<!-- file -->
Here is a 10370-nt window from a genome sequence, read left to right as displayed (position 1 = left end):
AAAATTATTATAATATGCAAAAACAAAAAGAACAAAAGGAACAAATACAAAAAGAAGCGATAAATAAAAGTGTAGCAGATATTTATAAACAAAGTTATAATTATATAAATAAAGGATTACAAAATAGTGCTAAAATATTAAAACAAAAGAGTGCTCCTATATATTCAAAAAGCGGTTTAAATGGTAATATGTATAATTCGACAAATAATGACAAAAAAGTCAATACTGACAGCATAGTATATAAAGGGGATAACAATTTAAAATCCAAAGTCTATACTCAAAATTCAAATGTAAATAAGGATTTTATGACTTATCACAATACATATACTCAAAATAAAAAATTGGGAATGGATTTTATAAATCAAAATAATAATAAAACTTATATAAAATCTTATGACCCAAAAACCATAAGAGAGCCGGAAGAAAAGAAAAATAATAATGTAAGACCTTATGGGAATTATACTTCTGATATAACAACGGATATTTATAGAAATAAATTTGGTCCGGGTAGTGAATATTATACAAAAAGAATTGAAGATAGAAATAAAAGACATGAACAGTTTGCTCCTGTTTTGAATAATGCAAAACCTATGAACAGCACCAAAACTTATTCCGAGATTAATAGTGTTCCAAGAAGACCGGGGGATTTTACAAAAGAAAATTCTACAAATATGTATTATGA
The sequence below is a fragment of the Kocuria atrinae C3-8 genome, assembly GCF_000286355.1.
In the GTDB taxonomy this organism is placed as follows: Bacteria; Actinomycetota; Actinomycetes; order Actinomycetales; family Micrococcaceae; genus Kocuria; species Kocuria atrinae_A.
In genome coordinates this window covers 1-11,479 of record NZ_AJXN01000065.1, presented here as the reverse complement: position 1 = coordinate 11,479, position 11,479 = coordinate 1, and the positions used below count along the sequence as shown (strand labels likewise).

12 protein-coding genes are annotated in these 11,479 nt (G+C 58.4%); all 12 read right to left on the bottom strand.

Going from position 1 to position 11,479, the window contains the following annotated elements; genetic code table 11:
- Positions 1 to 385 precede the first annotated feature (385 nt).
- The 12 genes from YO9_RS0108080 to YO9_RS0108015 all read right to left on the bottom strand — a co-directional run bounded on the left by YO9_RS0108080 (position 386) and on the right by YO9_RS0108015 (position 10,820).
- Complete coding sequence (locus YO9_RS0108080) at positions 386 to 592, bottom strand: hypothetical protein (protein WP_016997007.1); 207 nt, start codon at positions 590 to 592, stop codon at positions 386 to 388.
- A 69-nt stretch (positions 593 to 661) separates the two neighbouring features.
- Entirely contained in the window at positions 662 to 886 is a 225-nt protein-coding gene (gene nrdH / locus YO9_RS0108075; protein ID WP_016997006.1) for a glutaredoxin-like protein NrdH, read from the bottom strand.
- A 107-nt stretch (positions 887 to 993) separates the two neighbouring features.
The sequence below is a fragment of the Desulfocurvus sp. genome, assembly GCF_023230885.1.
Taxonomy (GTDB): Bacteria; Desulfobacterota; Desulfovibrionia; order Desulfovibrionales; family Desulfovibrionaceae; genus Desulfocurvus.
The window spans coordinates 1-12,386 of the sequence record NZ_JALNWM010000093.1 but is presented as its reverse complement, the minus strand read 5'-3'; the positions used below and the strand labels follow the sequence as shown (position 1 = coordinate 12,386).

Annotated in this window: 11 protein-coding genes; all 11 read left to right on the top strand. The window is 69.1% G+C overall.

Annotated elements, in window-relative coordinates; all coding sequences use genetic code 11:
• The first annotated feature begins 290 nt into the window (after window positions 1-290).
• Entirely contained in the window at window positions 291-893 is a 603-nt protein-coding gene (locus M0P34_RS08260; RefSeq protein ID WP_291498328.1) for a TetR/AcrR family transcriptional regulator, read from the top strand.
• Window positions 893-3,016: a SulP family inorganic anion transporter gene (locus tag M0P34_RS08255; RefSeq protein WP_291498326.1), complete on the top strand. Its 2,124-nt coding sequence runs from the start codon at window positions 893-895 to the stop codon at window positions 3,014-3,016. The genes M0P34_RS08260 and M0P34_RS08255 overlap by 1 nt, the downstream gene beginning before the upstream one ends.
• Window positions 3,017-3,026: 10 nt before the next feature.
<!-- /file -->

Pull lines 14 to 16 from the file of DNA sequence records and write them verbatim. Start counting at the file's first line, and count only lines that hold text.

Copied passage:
The sequence below is a fragment of the Desulfocurvus sp. genome, assembly GCF_023230885.1.
Taxonomy (GTDB): Bacteria; Desulfobacterota; Desulfovibrionia; order Desulfovibrionales; family Desulfovibrionaceae; genus Desulfocurvus.
The window spans coordinates 1-12,386 of the sequence record NZ_JALNWM010000093.1 but is presented as its reverse complement, the minus strand read 5'-3'; the positions used below and the strand labels follow the sequence as shown (position 1 = coordinate 12,386).